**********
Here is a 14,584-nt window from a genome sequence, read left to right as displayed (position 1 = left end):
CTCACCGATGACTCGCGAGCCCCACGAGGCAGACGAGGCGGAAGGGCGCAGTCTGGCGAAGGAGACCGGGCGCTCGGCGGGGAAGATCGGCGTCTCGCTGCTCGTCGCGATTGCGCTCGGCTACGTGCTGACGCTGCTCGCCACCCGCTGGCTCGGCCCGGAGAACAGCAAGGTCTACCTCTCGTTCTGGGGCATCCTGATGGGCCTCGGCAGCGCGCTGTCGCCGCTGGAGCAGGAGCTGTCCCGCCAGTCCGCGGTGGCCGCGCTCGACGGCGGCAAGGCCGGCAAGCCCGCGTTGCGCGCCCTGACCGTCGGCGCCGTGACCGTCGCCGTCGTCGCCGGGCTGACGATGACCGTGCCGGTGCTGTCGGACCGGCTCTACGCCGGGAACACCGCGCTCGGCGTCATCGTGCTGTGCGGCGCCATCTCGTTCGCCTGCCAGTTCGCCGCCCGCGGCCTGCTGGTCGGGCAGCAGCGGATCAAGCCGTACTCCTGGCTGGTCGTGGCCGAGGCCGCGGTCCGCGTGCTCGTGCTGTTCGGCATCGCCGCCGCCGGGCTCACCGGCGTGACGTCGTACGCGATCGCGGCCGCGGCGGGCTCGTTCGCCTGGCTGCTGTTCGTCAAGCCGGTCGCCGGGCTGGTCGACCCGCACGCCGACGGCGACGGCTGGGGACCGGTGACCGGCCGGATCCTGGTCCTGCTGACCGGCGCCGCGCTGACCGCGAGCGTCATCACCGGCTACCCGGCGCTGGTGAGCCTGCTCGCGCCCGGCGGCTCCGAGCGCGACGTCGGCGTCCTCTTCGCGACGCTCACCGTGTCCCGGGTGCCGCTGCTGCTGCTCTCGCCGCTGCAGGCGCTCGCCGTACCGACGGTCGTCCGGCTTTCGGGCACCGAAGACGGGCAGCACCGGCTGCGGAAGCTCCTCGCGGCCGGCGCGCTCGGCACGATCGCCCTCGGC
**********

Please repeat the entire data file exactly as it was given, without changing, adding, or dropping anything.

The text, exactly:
Here is a 14,584-nt window from a genome sequence, read left to right as displayed (position 1 = left end):
CTCACCGATGACTCGCGAGCCCCACGAGGCAGACGAGGCGGAAGGGCGCAGTCTGGCGAAGGAGACCGGGCGCTCGGCGGGGAAGATCGGCGTCTCGCTGCTCGTCGCGATTGCGCTCGGCTACGTGCTGACGCTGCTCGCCACCCGCTGGCTCGGCCCGGAGAACAGCAAGGTCTACCTCTCGTTCTGGGGCATCCTGATGGGCCTCGGCAGCGCGCTGTCGCCGCTGGAGCAGGAGCTGTCCCGCCAGTCCGCGGTGGCCGCGCTCGACGGCGGCAAGGCCGGCAAGCCCGCGTTGCGCGCCCTGACCGTCGGCGCCGTGACCGTCGCCGTCGTCGCCGGGCTGACGATGACCGTGCCGGTGCTGTCGGACCGGCTCTACGCCGGGAACACCGCGCTCGGCGTCATCGTGCTGTGCGGCGCCATCTCGTTCGCCTGCCAGTTCGCCGCCCGCGGCCTGCTGGTCGGGCAGCAGCGGATCAAGCCGTACTCCTGGCTGGTCGTGGCCGAGGCCGCGGTCCGCGTGCTCGTGCTGTTCGGCATCGCCGCCGCCGGGCTCACCGGCGTGACGTCGTACGCGATCGCGGCCGCGGCGGGCTCGTTCGCCTGGCTGCTGTTCGTCAAGCCGGTCGCCGGGCTGGTCGACCCGCACGCCGACGGCGACGGCTGGGGACCGGTGACCGGCCGGATCCTGGTCCTGCTGACCGGCGCCGCGCTGACCGCGAGCGTCATCACCGGCTACCCGGCGCTGGTGAGCCTGCTCGCGCCCGGCGGCTCCGAGCGCGACGTCGGCGTCCTCTTCGCGACGCTCACCGTGTCCCGGGTGCCGCTGCTGCTGCTCTCGCCGCTGCAGGCGCTCGCCGTACCGACGGTCGTCCGGCTTTCGGGCACCGAAGACGGGCAGCACCGGCTGCGGAAGCTCCTCGCGGCCGGCGCGCTCGGCACGATCGCCCTCGGC